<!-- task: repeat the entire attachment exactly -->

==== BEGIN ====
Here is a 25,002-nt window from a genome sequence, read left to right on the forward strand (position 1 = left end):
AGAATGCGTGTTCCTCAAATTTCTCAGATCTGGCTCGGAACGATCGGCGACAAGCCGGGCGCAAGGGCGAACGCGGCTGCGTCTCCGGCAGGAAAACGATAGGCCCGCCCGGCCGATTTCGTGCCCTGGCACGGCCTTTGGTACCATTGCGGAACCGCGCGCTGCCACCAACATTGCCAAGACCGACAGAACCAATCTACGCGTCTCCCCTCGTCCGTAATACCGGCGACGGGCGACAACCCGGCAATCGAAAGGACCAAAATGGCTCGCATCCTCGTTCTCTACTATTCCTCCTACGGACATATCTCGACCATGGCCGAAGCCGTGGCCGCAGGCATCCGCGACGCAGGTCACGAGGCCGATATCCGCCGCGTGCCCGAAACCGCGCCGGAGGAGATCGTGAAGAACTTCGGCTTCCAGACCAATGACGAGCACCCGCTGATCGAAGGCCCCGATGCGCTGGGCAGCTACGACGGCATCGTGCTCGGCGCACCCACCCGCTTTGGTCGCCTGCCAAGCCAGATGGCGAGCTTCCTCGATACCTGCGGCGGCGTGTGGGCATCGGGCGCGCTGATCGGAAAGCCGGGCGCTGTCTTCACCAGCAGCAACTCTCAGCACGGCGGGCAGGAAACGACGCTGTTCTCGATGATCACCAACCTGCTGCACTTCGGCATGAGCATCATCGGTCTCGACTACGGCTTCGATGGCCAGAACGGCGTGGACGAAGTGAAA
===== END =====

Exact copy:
Here is a 25,002-nt window from a genome sequence, read left to right on the forward strand (position 1 = left end):
AGAATGCGTGTTCCTCAAATTTCTCAGATCTGGCTCGGAACGATCGGCGACAAGCCGGGCGCAAGGGCGAACGCGGCTGCGTCTCCGGCAGGAAAACGATAGGCCCGCCCGGCCGATTTCGTGCCCTGGCACGGCCTTTGGTACCATTGCGGAACCGCGCGCTGCCACCAACATTGCCAAGACCGACAGAACCAATCTACGCGTCTCCCCTCGTCCGTAATACCGGCGACGGGCGACAACCCGGCAATCGAAAGGACCAAAATGGCTCGCATCCTCGTTCTCTACTATTCCTCCTACGGACATATCTCGACCATGGCCGAAGCCGTGGCCGCAGGCATCCGCGACGCAGGTCACGAGGCCGATATCCGCCGCGTGCCCGAAACCGCGCCGGAGGAGATCGTGAAGAACTTCGGCTTCCAGACCAATGACGAGCACCCGCTGATCGAAGGCCCCGATGCGCTGGGCAGCTACGACGGCATCGTGCTCGGCGCACCCACCCGCTTTGGTCGCCTGCCAAGCCAGATGGCGAGCTTCCTCGATACCTGCGGCGGCGTGTGGGCATCGGGCGCGCTGATCGGAAAGCCGGGCGCTGTCTTCACCAGCAGCAACTCTCAGCACGGCGGGCAGGAAACGACGCTGTTCTCGATGATCACCAACCTGCTGCACTTCGGCATGAGCATCATCGGTCTCGACTACGGCTTCGATGGCCAGAACGGCGTGGACGAAGTGAAA